Monday, October 27, 2014

The Role of Singing in Language Recovery

In 1997, Jourdain wrote: “Basically the right brain bears areas similar to the language structures of the left. Yet the right brain is mute. Some call it ‘the silent hemisphere’” (p. 274). Much has transpired in neuroscience research since Jourdain wrote these words. Is the right brain really “the silent hemisphere”? What does current research tell us about the role of the right brain and music, specifically singing, in language recovery following an acquired brain injury?

According to Wan, Ruber, Hohmann, & Schlaug (2010), both singing and instrumental playing are multimodal activities involving integration of auditory and sensorimotor networks. It appears that music is processed by means of a bihemispheric network, including frontal, temporal and parietal lobes, as well as the premotor cortex. In addition, motions and emotions evoked through music listening and playing, experienced as pleasurable and rewarding activities, promote changes in the amygdala, ventral striatum, and other parts of the limbic system (Schlaug, Altenmuller, & Thaut, 2010).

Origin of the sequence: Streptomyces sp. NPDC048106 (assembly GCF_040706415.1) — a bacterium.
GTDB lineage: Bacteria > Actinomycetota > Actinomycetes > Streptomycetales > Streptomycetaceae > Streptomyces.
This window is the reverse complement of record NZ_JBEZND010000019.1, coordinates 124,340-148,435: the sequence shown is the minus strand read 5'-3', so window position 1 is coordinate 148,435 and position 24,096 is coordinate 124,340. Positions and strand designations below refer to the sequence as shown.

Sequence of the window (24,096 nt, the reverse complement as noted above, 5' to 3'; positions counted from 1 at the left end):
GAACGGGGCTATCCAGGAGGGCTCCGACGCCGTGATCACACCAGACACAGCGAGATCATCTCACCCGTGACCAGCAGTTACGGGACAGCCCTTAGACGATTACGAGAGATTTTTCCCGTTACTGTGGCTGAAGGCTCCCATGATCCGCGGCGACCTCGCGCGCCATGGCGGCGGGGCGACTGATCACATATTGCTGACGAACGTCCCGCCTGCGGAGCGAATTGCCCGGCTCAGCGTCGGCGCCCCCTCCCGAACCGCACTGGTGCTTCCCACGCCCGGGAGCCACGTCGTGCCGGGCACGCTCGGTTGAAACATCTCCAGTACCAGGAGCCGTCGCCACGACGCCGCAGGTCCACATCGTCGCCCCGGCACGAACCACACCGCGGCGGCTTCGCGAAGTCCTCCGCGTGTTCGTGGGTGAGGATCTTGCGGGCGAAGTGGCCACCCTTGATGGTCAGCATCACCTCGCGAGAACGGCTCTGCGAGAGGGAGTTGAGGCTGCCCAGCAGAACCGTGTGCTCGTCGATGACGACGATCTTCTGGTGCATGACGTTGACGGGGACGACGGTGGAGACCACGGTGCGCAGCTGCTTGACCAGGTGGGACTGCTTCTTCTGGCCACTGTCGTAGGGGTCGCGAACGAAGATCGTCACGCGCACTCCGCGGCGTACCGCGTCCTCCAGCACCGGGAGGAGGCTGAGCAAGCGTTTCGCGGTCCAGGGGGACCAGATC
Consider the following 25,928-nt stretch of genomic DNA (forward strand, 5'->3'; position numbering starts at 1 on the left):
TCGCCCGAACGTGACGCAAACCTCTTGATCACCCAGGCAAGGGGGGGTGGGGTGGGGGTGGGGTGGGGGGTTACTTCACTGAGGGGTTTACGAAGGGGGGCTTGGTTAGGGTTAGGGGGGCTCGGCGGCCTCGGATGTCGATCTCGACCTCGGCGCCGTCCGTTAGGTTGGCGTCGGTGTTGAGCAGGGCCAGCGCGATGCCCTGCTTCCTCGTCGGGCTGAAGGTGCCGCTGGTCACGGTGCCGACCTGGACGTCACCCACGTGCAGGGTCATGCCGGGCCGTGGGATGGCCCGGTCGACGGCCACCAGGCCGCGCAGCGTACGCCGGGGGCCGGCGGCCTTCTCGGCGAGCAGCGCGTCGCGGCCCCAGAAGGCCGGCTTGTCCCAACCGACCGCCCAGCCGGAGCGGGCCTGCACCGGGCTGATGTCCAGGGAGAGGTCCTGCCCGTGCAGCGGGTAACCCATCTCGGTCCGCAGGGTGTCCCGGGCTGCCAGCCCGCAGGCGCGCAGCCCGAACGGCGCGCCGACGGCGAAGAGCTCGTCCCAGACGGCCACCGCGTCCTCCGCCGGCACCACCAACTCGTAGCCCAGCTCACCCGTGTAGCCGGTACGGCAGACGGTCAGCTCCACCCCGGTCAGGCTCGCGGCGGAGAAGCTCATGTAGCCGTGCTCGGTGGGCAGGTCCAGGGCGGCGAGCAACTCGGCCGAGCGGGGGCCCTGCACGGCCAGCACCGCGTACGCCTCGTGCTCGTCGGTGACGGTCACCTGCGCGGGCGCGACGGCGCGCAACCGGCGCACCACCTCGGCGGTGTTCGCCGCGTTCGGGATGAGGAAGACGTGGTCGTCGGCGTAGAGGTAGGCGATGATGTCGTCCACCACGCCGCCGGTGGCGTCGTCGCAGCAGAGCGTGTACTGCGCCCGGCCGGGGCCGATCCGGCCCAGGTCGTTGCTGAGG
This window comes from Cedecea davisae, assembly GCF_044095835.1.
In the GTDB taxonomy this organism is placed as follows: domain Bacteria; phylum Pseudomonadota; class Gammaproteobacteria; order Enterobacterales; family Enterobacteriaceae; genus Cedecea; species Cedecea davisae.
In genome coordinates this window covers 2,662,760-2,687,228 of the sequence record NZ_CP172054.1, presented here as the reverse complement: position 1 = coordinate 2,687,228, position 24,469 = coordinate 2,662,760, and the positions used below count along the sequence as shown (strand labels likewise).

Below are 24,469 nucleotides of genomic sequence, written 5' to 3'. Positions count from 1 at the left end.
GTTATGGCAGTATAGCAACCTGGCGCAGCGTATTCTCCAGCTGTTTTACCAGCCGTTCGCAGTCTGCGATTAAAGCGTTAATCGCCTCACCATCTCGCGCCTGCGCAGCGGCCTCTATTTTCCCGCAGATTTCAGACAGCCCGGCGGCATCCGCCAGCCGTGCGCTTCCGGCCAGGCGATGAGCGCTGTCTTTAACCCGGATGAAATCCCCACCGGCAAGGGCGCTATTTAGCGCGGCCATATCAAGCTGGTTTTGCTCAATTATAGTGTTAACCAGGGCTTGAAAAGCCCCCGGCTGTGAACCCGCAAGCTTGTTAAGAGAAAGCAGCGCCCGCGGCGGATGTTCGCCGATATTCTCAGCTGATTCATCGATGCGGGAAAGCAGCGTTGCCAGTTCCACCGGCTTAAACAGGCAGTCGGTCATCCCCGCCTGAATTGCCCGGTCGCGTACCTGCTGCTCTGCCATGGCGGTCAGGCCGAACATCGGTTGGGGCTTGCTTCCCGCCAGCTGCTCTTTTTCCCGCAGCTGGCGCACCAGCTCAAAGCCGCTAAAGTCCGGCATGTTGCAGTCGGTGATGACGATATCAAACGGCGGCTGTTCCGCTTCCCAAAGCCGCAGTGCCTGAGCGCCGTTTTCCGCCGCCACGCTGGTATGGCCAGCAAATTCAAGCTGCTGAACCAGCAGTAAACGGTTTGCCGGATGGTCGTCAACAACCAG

Though singing ability may be enhanced by formal training, the ability to sing appears to be a natural proclivity, appearing first during infancy, and manifested in early years through singing of children’s songs. Researchers are now examining this natural ability to find out how the use of singing may help address speech/motor abnormalities associated with neurological conditions. For over 100 years it has been reported that persons diagnosed with nonfluent, Broca’s aphasia are capable of singing lyrics even though they are no longer able to speak. This observation has led to the development of the neurologically based music therapy technique of Melodic Intonation Therapy (MIT) (Schlaug, Norton, & Wan, 2010b). The success of MIT appears to be in part attributable to engagement of the right hemisphere through its melodic element (Schlaug, Marchina, & Norton, 2008).